LIBERIA: Labour Ministry to rule in Long-Standing Labour Disputes

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The Ministry of Labour will on tomorrow, Tuesday, April 11, 2023 give a ruling in two long-standing disputes before the Ministry as far back as 2021.

Announcing the decision recently, Labour Minister, Cllr. Charles H. Gibson said the Ministry is expected to rule in the cases involving the Workers’ Union Vs the Management of the Arcelor-Mittal Liberia and the Management of the Liberia Electricity Cooperation (LEC) Vs their Workers’ Union.

Both cases emanated from the separate Collective Bargaining Agreement (CBA), signed between the workers and their respective managements of the two companies.

The issues of contention being brought forth by workers in both companies in separate complaints filed before the Ministry of Labour range from salary disparities, increments in salary, overtime, and safety at work.

Speaking at a social dialogue meeting held with the Management of AML and the workers’ Union, Minister Gibson stressed the need for a “Grading System” to be put into place by Management based on categories of jobs being performed by workers.

He said the grading system in the workplace could be used as a motivational factor for workers and it should be in line with the policy of “Equal Pay for Equal Work”.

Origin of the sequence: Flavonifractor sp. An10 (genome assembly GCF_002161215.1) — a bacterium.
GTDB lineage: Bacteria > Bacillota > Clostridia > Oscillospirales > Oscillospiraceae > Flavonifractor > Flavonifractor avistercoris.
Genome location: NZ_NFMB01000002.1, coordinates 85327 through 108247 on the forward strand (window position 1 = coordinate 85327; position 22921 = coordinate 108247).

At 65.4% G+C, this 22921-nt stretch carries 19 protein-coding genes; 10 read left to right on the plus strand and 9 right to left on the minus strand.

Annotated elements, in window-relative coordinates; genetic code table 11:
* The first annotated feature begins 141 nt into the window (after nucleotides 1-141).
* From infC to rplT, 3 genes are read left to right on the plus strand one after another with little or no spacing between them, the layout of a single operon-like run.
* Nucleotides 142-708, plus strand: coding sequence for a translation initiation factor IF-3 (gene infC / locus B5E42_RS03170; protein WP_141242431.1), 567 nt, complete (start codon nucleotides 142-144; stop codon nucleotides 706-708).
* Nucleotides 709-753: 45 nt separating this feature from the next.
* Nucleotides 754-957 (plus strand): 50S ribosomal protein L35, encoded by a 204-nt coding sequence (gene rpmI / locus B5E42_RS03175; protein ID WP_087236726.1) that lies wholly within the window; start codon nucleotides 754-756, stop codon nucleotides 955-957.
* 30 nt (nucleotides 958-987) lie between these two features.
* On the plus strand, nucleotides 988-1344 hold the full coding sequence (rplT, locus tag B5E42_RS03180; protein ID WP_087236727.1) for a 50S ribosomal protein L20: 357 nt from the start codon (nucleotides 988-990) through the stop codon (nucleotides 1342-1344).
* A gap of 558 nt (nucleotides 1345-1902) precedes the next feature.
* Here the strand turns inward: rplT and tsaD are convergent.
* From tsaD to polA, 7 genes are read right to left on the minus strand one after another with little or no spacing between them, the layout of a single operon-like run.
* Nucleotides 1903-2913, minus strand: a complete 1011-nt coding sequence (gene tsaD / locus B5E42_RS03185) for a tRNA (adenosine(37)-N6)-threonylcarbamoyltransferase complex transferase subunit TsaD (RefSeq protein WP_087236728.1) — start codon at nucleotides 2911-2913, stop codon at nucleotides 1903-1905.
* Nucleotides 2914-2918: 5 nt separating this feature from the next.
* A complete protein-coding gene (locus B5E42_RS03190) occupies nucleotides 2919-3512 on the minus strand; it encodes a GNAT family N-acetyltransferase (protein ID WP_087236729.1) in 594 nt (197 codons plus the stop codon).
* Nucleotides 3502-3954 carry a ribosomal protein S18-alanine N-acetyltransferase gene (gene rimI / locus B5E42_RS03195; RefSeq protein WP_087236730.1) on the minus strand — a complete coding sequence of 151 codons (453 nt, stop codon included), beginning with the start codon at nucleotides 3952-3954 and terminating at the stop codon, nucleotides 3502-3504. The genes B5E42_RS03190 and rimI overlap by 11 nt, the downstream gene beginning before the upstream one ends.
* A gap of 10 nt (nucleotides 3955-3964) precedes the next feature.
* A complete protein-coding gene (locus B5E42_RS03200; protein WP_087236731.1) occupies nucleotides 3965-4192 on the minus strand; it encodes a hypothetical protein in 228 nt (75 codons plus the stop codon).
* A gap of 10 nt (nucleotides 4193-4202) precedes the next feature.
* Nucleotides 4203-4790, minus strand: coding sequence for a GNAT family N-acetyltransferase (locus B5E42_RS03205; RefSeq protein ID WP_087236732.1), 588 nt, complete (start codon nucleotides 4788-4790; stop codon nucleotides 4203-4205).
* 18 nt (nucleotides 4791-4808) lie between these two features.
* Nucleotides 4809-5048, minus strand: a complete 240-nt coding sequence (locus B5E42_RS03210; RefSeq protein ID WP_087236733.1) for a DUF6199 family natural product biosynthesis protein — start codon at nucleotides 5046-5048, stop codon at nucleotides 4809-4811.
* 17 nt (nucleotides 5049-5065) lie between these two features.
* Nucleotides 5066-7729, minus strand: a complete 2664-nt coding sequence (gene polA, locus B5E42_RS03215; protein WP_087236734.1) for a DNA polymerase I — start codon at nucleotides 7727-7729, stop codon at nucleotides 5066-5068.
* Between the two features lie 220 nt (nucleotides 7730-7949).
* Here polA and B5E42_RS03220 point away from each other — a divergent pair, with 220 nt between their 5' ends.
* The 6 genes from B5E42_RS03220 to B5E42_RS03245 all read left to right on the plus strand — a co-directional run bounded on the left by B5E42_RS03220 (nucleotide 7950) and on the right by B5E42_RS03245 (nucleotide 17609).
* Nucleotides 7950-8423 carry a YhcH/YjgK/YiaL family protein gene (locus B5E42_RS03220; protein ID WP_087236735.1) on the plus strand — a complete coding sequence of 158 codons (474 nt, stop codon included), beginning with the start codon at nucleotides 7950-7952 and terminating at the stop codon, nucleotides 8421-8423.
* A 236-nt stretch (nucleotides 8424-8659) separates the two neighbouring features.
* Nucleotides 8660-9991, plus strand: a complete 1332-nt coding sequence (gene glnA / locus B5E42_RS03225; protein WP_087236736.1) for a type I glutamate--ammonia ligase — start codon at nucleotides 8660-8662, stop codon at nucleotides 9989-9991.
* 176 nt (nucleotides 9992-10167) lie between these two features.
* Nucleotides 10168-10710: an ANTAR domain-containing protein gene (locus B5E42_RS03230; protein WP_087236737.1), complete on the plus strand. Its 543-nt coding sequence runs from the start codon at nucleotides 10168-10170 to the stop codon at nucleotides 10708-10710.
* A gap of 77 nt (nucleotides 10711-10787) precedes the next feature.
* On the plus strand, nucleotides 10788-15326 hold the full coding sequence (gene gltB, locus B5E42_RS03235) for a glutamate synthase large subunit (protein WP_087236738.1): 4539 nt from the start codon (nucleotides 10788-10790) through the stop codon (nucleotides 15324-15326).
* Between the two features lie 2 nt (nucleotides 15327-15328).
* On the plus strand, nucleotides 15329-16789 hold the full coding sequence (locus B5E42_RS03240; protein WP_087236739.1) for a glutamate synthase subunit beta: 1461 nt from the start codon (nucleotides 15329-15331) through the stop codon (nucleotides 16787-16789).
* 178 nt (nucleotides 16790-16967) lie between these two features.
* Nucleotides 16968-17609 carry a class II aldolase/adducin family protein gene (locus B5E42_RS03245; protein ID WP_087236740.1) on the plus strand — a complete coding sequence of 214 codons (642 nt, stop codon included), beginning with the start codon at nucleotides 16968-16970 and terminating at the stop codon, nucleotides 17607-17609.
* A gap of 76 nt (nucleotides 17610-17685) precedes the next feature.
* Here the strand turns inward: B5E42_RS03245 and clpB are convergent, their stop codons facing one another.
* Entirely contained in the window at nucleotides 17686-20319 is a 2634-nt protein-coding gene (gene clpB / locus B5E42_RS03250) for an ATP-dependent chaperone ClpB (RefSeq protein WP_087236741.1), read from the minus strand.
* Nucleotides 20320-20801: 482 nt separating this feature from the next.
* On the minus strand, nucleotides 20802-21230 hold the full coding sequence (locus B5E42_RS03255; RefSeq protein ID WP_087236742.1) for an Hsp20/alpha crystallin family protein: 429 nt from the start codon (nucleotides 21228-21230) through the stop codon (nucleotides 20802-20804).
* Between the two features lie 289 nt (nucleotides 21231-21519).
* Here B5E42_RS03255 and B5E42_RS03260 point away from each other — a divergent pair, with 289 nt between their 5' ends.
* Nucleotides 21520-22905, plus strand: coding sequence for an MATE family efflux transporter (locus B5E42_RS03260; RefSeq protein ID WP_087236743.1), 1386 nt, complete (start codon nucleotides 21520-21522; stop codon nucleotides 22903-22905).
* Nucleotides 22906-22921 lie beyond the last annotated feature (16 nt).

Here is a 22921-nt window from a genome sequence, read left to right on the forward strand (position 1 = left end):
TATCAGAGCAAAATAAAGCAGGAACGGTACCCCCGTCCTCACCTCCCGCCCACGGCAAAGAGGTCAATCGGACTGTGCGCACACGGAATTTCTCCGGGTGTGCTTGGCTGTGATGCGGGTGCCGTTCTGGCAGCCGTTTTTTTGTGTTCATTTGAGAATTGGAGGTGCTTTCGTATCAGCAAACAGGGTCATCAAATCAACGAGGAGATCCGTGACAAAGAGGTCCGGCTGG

He noted that the Mandate of the Ministry of Labour is required to make ruling on labor cases whenever there is a deadlock and as such.

On Tuesday, April 11, 2023, beginning at 10:00 AM, the Ministry will give the first ruling on the LEC Case and at 11:00 AM, before ruling on the AML case in the conference room of the Ministry of Labour in Congo Town, outside Monrovia.

According to Minister Gibson, in the wisdom of the Ministry, negotiation had ended and what is now required in these cases is to decide to bring to an end long-standing disputes.

He said, these issues cannot continue to be held at the Ministry forever because they had been at the Ministry since 2021, and it is time to make a final determination any party that is not satisfied can take an appeal to the National Labour court, but the Ministry of Labour will no longer allow these matters to continue before it.

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